In Rome, a few places have great appeal to anyone who visits, and but are not particularly “churchy”. At the top of the list is the Spanish Steps and Trevi Fountain. So the Spanish Steps have a church at the top, but no one goes there to see it. They go there to sit on the steps and watch the shoppers around the tres chic boutiques of the upscale neighborhood.
To me, both locations are kind of lackluster, because no matter what the time of day, they are both flooded with tourists, which kind of spoils their character. Sometimes you’re unlucky enough to realize you’ve gotten too close to one or the other, and now must navigate away from the crowd, lest you continue to stand shoulder-to-shoulder in the herd.
For the superstitious first-time visitor to Rome, the following revelation could lead to some true dismay: Trevi Fountain is Closed.
Not forever, just for a while, I guess. Who knows how long fixing up a centuries-old fountain may take for the Romans? Perhaps if I’d paid closer attention to the signs surrounding the project I could tell you.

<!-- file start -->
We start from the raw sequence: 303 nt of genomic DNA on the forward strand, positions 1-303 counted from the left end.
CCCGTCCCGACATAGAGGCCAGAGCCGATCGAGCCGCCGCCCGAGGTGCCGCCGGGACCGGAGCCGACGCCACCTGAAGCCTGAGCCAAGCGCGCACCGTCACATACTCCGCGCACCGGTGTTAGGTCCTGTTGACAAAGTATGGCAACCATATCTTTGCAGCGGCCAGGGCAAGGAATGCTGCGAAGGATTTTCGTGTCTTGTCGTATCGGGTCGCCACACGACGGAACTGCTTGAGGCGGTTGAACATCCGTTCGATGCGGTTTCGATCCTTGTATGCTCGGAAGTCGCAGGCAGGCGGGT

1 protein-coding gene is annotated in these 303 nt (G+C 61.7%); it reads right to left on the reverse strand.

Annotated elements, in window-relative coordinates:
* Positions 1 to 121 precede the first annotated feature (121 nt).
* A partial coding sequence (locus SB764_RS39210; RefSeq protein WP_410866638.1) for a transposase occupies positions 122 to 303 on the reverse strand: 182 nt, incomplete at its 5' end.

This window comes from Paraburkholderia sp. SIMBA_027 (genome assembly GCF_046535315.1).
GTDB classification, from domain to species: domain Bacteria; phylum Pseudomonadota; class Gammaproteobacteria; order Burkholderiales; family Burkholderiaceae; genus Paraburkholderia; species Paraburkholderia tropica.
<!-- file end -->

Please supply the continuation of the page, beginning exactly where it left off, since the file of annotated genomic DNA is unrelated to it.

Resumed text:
But that would have required that I dive even deeper into the crowd, which was still there despite the fountain being covered in scaffolding and looking totally drained and shabby. In the meantime, they’ve erected a walkway over the project for visitors to get a closer view of the work while it’s under way.
I noticed, however, that someone had recovered all the coins from the bottom of the fountain pool which is now empty. Perhaps those coins (deposited over one’s shoulder as a down payment on the dream of return visit) have helped to fund the work.